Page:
Hastings Law Journal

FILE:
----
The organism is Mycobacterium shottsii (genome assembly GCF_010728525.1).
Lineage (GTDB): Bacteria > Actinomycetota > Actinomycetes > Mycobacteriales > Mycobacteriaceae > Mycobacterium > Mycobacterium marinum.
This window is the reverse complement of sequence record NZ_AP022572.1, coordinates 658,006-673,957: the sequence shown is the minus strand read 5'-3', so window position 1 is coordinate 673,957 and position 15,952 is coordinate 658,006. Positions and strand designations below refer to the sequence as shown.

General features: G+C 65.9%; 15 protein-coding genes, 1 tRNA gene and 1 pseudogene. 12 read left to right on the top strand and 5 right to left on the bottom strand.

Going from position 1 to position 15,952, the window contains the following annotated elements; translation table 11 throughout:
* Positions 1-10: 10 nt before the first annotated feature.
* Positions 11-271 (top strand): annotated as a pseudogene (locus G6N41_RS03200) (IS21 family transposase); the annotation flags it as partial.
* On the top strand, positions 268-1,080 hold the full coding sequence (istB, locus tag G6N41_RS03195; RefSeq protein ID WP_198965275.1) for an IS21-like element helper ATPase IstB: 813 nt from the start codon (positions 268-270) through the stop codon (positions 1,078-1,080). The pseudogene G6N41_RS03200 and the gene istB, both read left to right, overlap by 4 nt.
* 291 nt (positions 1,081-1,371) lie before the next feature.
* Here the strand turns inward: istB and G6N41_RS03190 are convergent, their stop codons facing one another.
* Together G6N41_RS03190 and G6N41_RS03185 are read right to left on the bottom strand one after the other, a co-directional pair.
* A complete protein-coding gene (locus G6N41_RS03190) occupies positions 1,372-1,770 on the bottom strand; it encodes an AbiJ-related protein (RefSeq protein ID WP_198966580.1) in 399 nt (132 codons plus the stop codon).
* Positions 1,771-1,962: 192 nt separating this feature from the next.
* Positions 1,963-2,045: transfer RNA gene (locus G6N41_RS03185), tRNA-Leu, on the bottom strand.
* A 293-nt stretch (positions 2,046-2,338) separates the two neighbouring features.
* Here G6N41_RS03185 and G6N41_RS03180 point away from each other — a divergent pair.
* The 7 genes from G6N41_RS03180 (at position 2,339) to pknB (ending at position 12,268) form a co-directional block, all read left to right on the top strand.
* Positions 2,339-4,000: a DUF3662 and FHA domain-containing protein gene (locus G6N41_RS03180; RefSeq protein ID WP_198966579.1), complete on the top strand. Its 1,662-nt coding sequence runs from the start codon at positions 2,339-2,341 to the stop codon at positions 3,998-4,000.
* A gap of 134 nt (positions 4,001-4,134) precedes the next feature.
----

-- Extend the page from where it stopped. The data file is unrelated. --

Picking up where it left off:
Over the course of nearly two decades, courts have narrowed the employment protections of the Americans with Disabilities Act of 1990 by interpreting the term “disabled” so narrowly that virtually no person qualified for the Act’s protections. Moreover, if a person was sufficiently “disabled,” they were often so severely disabled that they could not work at all; thus, they were not “qualified individuals” who could perform the essential functions of the job. In response, Congress passed the Americans with Disabilities Act Amendments Act of 2008 to give broad coverage to persons with disabilities. Courts have followed this mandate by interpreting the term “disabled” broadly; however, courts still find that persons are not “qualified” because they cannot perform the essential functions of their position. This Note shows that courts frequently give deference to employers in the “essential functions” inquiry. Moreover, courts import normative assumptions about how jobs should be performed into the essential functions inquiry, contrary to congressional intent. As a consequence, courts infrequently reach the reasonable accommodation process—where the court asks whether the employer can accommodate an employee’s limitations without imposing an undue hardship on the employer. This Note suggests several remedies. First, Congress could clarify that courts are not required to defer to an employer’s job description and, relatedly, courts could give greater weight to the actual job duties performed by an employee. Finally, Congress could explicitly delegate substantive rulemaking authority to the EEOC, as it did with the term “disabled.”

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